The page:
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How accurate are the Sibley Guide 1st Edition maps?

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Old Thursday 2nd July 2020, 20:09   #1
bruce_bird_watcher
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Question How accurate are the Sibley Guide 1st Edition maps?

Hi all,
I got my love of birds from my late grandfather, Bruce, and recently I dug up his 1st edition copy of The Sibley Guide to Birds. I've been getting all my information of identifying local birds from that, but seeing as the guide was first published 20 years ago I can't help but have my doubts if the maps may have become outdated in the last two decades? I know it's not all inaccurate as I still see American Robins, American Crows, Mourning Doves, Ring-necked Pheasants, and Black-capped Chickadees around often. However, the area map for Rock Doves shows that they can be found across my state year round, but I don't recall ever seeing even one. As another example, according to the guide, not a single Hummingbird can be found in my state, but I know I saw Hummingbirds locally back when my grandmother still had the Hummingbird feeder set out. I guess a simple solution to my conundrum would just be to purchase a copy of the 2nd edition of the guide but I'm not confident in the efficiency of it being shipped to me due to the current situation. Can anyone give me an update as to the reliability of the area maps? It's a fifth printing if that helps.
Thanks!
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Old Thursday 2nd July 2020, 20:21   #2
KC Foggin
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Hi Bruce and a warm welcome to you from those of us on staff here at BirdForum

Cornell Birding on the internet can give you some up to date ranges for any bird you come across or to compare to the range guide that you have.

We're glad you found us and please join in wherever you like
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Old Thursday 2nd July 2020, 20:24   #3
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Here's a link to the Cornell lab:

https://www.birds.cornell.edu/home/
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Old Thursday 2nd July 2020, 20:27   #4
bruce_bird_watcher
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Quote:
Originally Posted by KC Foggin View Post
Here's a link to the Cornell lab:

https://www.birds.cornell.edu/home/
Thank you!
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Old Thursday 2nd July 2020, 20:29   #5
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You are quite welcome and don't be afraid to ask any questions you may have
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Old Thursday 2nd July 2020, 20:40   #6
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One point to remember, the maps are very small scale, so shows species occurring very widely, when they are actually restricted to scattered pockets of suitable habitat within that general range. Take Rock Dove for example - if you really want to see some, just go to your nearest city and look in city centre parks and around shopping malls - anywhere that people might dump unwanted food.
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Old Friday 3rd July 2020, 17:01   #7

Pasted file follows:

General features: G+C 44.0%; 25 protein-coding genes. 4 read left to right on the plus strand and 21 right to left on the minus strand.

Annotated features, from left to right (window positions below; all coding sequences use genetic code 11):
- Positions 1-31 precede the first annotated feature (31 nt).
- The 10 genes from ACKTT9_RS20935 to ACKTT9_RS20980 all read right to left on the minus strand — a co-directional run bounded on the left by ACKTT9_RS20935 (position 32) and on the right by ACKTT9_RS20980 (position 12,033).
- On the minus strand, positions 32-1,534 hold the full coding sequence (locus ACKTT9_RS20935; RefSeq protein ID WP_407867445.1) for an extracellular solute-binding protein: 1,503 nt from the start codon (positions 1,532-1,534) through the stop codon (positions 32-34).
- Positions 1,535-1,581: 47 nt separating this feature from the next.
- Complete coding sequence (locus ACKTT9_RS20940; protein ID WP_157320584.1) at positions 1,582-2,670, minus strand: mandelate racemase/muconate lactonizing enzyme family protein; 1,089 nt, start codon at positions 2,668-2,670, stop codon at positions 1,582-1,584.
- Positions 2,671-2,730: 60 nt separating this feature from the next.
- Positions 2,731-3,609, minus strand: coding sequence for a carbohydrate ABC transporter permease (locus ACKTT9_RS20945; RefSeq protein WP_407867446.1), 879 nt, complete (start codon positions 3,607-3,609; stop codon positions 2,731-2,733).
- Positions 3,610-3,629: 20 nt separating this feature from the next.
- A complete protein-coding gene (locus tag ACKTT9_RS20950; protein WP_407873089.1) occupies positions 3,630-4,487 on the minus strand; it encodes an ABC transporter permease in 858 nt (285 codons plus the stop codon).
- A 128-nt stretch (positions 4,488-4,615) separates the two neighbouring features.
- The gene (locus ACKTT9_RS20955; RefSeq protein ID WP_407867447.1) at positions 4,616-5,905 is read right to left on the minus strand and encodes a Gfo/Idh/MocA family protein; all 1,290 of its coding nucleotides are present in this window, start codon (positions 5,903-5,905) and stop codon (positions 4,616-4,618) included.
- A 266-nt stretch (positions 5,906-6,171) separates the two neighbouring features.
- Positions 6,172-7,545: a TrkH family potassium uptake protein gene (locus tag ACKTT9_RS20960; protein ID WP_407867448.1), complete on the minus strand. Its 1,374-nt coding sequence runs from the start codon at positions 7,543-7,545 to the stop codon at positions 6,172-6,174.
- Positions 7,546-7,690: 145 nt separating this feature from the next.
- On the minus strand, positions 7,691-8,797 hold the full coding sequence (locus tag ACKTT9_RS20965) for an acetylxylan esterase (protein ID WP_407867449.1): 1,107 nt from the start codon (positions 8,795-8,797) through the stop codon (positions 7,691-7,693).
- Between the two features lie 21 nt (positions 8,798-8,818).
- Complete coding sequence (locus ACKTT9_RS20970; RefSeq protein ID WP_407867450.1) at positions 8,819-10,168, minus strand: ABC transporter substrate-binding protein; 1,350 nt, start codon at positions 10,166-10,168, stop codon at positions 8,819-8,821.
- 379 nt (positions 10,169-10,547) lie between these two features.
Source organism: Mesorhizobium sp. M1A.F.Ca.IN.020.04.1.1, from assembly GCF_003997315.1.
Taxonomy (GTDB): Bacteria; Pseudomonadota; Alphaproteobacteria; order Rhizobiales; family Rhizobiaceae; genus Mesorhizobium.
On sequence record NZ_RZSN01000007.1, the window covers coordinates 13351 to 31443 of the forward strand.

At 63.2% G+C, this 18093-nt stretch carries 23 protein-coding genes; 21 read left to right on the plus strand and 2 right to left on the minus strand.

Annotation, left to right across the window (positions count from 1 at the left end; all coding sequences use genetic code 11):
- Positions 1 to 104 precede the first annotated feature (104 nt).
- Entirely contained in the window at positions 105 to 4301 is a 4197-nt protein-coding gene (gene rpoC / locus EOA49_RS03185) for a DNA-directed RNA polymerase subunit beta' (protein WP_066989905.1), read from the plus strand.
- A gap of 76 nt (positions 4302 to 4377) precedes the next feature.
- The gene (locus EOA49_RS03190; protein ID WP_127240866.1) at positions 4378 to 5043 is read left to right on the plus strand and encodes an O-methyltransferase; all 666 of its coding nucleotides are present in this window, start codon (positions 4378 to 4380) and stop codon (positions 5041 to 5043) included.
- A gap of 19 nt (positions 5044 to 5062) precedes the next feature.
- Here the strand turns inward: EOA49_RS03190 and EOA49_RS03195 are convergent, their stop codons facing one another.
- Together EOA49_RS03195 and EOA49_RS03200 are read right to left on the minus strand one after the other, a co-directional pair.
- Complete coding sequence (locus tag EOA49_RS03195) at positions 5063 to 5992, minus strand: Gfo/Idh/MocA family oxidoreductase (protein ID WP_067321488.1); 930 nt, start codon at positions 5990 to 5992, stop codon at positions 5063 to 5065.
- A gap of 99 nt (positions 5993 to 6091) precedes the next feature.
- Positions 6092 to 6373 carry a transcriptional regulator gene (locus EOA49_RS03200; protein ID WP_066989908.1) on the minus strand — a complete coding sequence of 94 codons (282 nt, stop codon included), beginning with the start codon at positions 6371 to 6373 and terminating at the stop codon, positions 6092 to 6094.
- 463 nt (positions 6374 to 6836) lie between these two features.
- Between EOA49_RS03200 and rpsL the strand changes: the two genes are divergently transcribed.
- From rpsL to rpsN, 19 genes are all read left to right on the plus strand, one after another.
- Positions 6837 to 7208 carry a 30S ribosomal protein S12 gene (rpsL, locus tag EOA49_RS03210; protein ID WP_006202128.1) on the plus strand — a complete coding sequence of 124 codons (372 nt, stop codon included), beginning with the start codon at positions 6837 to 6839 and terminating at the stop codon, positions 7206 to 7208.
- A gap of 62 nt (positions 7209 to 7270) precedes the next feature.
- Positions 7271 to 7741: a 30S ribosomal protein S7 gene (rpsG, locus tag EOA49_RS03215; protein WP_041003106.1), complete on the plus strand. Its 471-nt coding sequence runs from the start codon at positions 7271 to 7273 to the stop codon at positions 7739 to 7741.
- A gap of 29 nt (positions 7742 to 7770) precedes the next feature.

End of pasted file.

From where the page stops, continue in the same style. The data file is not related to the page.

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Within the link provided by KC you can click Ebird and thereafter explore and then species maps to get the representation I like the best. Direct link: https://ebird.org/map

Niels
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Old Wednesday 8th July 2020, 10:42   #8
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I like the whole suite of "tools" from Cornell.

All About Birds

https://www.allaboutbirds.org/news/

From All About Birds, if you click on Bird id, it will take you to the online Merlin tool. There is a phone app available for Merlin.

BirdNET

https://birdnet.cornell.edu/ There is a BirdNET phone app available as well.

BirdNET will let you record calls, etc. and, if you want, submit them to the system for identification suggestions.
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Old Wednesday 8th July 2020, 12:48   #9
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Quote:
Originally Posted by bruce_bird_watcher View Post
However, the area map for Rock Doves shows that they can be found across my state year round, but I don't recall ever seeing even one. As another example, according to the guide, not a single Hummingbird can be found in my state, but I know I saw Hummingbirds locally back when my grandmother still had the Hummingbird feeder set out.
Hi,

Actually, both of your examples of purported inaccuracies are not correct. My first edition of Sibley shows that Ruby-throated Hummingbird is a regular migrant through eastern South Dakota. (It uses yellow shading, which can be hard to see, to indicate migratory range). Moreover, if you look at eBird, you will see that birders have reported seeing Rock Pigeon (feral pigeon) throughout the state; though of course that does not mean they are seen in every habitat.

Range maps are always approximations, so none will ever be precisely accurate. But I'm not aware of any particular inaccuracies in the first edition Sibley maps. I'm sure there are a few, e.g. where ranges have changed, but I believe the maps are mostly accurate.

Best,
Jim
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